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THE ZOMBIES The Zombies And Beyond
Universal (2008)

The Zombies

These are good times for Colin Blunstone and Rod Argent of The Zombies. For having reconvened their musical relationship back in 2002 the duo have inched their way back towards using the Zombies moniker and in doing so have ushered in a reappraisal of one of the great bands of the late 60's. That's not to suggest of course that the whole project is simply retrospective.

For while this 20 track compilation charts the highlights of both The Zombies and Blunstone and Argent's respective solo careers - including two tracks from 2006's 'As Far As I Can See' - disappointingly there is no room for either of Rod's far more impressive 'Sanctuary' or 'Mystified' from the 'Out of the Shadows' comeback album.

That said most people purchasing this CD will probably either do so as a result of the current huge advertising campaign or by attending one of the band's forthcoming 30 tour dates in conjunction with The Yardbirds. And that being the case the nine Zombies tracks will once again provide the meat in the sandwich with the recently re-issued 'Time of the Season' single sounding just as startlingly fresh and unique as 'She's Not There' remains compelling with its potent use of dynamics.

And while the harmonies of 'I Love You' might sound a little dated, the frankly more retro 'Indication' works better if only because of its undiluted garage band feel.

For the rest Colin Blunstone's voice remains magnificent, making the most of the core voice and piano arrangements that have served him so well over the years. This is particularly so on both 'This Will Be Our Year' and the underrated Alan Parson/Eric Woolfson song 'Olde & Wise' while Rod's newer 'I Want To Fly' impressively updates the same elements.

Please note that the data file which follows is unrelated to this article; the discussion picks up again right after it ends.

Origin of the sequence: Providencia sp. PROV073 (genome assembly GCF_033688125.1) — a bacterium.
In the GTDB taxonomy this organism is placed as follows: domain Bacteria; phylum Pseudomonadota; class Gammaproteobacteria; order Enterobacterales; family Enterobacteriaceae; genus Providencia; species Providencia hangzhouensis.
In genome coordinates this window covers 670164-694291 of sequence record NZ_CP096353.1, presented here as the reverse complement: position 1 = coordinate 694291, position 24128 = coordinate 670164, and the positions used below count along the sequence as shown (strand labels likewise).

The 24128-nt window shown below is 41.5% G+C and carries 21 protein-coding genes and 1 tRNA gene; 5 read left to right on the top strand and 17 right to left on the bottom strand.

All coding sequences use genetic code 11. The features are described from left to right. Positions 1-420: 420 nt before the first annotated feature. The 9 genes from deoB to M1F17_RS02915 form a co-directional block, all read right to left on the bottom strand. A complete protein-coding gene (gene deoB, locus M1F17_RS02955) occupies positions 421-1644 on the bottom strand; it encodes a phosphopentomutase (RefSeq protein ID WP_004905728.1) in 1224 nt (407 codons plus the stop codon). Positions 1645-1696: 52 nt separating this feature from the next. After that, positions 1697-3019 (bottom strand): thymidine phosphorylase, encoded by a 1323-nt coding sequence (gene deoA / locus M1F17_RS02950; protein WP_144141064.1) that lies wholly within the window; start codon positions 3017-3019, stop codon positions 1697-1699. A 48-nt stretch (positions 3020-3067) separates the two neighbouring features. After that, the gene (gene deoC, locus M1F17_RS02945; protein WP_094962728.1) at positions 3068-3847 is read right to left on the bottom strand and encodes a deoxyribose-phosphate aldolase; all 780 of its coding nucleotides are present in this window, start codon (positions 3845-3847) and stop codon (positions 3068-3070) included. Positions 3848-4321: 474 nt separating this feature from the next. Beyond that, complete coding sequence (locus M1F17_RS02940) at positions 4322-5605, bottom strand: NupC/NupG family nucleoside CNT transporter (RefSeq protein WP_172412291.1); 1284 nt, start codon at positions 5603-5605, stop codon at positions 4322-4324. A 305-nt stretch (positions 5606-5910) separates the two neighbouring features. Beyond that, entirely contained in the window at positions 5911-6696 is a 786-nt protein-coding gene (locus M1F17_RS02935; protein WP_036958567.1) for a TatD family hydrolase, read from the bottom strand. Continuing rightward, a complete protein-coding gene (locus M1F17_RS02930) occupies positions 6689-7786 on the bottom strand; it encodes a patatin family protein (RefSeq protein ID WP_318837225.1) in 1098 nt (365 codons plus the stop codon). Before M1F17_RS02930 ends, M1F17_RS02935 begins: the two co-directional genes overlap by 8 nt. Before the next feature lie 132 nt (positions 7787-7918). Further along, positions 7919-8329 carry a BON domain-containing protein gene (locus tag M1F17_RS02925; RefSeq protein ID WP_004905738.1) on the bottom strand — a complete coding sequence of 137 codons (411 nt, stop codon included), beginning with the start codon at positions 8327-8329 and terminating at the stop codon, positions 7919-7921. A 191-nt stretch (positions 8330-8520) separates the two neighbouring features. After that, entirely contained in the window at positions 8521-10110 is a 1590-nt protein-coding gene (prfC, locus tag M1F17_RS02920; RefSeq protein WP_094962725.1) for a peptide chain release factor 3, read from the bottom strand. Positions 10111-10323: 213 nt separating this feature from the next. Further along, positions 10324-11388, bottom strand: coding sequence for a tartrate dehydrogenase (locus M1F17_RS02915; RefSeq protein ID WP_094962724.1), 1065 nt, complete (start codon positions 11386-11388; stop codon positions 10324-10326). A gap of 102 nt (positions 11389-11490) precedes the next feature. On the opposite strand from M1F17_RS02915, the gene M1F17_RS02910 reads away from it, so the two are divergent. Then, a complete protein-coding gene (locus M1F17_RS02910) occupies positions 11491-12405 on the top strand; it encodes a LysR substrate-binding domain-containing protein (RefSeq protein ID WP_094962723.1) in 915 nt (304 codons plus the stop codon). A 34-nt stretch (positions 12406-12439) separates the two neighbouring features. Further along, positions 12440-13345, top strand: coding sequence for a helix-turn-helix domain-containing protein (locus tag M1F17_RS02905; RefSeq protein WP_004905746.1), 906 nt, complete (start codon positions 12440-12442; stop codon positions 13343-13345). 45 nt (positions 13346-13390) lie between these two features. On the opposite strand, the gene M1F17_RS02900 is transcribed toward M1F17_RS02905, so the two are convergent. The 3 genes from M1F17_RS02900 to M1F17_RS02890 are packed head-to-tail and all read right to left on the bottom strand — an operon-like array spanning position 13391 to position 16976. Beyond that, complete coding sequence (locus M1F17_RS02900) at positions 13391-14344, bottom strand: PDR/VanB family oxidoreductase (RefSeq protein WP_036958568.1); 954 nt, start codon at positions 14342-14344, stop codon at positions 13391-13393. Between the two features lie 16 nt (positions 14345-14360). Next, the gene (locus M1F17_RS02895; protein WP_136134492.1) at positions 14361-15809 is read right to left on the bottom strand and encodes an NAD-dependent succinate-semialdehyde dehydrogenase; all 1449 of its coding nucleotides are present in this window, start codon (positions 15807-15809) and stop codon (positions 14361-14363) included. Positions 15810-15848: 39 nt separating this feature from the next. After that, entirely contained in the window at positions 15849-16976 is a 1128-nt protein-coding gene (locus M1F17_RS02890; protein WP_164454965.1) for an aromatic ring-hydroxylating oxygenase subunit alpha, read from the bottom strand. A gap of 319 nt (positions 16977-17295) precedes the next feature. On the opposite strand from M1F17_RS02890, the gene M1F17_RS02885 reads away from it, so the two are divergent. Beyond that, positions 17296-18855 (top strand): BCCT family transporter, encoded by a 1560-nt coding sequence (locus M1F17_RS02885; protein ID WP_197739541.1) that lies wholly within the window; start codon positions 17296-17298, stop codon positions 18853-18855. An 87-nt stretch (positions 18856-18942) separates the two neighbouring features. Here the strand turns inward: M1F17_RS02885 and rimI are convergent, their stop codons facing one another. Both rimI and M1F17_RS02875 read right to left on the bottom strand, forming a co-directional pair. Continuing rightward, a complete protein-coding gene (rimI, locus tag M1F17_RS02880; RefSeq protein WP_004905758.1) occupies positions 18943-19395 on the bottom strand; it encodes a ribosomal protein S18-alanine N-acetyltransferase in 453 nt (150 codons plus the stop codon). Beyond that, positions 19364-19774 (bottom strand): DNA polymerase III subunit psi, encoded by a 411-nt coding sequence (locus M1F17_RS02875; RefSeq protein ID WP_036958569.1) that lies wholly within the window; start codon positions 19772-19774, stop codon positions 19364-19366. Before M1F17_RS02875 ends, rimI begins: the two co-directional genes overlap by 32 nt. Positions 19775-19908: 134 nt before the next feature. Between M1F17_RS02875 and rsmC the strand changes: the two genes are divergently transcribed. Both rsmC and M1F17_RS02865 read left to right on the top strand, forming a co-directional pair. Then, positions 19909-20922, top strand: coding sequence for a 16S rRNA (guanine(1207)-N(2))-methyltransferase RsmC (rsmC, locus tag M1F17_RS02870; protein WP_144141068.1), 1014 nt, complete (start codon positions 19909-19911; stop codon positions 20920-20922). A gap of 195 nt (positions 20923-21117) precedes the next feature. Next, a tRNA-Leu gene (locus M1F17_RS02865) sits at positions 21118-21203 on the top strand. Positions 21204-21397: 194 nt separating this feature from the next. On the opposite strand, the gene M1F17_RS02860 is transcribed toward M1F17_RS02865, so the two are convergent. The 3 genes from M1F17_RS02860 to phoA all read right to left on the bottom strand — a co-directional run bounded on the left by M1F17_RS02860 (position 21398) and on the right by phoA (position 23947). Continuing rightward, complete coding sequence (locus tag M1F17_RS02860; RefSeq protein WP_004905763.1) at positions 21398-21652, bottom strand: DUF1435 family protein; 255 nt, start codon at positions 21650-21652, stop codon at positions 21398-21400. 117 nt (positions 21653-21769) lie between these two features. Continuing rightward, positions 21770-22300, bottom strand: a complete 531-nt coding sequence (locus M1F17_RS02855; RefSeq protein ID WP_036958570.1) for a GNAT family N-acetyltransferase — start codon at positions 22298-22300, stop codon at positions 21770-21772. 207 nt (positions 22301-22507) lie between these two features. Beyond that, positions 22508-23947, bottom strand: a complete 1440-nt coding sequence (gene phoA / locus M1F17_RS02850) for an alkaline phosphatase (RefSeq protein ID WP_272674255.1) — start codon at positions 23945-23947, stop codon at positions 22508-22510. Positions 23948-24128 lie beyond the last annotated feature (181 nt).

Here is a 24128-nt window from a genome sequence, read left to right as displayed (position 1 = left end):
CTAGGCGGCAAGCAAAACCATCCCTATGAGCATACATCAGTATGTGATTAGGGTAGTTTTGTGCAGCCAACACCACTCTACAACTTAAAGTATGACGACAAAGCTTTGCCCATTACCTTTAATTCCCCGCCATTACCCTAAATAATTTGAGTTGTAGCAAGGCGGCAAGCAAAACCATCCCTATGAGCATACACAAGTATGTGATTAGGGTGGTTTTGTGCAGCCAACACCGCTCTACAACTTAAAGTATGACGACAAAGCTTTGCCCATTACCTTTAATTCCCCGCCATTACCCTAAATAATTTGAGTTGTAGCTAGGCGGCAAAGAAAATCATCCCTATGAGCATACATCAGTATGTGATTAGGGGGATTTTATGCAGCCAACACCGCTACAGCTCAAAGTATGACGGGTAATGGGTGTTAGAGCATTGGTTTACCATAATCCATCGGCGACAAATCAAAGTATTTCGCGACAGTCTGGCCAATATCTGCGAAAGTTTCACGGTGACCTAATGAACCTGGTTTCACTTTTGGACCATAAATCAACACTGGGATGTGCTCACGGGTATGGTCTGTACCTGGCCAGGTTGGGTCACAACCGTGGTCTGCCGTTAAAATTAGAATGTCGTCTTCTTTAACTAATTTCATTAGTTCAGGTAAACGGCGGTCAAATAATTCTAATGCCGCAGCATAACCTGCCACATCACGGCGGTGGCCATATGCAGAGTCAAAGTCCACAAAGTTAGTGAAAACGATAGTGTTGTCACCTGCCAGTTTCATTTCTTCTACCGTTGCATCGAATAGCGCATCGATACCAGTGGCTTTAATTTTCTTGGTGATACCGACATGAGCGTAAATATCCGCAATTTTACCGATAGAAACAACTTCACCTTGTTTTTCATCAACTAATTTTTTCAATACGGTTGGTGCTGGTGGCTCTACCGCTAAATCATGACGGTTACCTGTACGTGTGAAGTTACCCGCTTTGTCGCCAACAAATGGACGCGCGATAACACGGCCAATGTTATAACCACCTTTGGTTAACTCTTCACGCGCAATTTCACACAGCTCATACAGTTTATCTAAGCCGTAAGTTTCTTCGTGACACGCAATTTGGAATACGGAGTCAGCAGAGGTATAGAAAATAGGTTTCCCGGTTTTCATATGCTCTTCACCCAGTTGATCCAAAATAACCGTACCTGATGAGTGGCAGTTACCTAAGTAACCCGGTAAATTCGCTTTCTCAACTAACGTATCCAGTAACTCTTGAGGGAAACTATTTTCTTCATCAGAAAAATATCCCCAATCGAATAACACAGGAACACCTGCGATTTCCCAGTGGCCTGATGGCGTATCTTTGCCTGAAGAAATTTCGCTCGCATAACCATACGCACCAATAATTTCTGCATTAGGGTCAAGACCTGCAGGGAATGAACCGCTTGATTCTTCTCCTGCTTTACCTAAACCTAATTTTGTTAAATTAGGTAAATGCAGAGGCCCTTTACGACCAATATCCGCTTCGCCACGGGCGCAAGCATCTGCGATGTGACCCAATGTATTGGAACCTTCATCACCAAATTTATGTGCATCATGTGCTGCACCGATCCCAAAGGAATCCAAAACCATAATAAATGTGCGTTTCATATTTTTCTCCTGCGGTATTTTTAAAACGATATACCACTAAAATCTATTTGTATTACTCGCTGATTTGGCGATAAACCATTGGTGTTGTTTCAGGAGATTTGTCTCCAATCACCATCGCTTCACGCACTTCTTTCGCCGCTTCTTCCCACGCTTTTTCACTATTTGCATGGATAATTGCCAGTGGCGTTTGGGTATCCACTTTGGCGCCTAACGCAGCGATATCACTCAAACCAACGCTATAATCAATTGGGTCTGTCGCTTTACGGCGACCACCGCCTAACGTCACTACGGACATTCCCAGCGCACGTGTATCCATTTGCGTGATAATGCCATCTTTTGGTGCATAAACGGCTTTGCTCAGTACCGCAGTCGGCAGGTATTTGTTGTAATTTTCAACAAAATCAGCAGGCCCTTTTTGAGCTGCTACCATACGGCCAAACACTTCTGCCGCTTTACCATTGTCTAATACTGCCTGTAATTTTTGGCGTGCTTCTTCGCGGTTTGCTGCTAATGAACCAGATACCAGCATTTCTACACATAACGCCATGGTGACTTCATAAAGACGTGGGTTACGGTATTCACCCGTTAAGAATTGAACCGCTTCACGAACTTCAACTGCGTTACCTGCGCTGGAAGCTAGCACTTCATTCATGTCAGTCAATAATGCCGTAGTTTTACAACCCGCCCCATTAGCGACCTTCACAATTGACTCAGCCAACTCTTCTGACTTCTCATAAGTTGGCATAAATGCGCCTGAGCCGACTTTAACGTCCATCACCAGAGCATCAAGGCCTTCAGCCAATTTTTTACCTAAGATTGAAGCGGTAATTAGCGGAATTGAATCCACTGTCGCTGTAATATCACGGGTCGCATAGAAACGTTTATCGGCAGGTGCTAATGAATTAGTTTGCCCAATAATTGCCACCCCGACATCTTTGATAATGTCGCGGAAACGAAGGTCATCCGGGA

For the rest as you'd expect there is the inclusion of Colin's startling vocal prowess on both Russ Ballard's 'I Don't Believe in Miracles', and Denny Laine's 'Say You Don't Mind' as well as his own beautifully evocative 'Caroline Goodbye'. The latter inclusion makes up for its surprising omission on the 'Live at the Bloomsbury Theatre CD/DVD.

The running order of the rest of the album mirrors the change from 60's psychedelic tinged optimism to the more weighty proggy rock days of the keyboard led Argent, with the insistent organ and keyboard riffs of 'Hold Your Head Up' being the best of Rod's 70's output. The Blunstone and Dave Stewart (Hatfield & The North) 80's update of 'What Becomes of the Broken Hearted' is worthy rather than inspired, and excellent as much of this compilation is, it ultimately serves as a reminder of the original creative source of The Zombies.


Review by Pete Feenstra

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***** Out of this world | **** Pretty damn fine |
*** OK, approach with caution unless you are a fan |
** Instant bargain bin fodder | * Ugly. Just ugly

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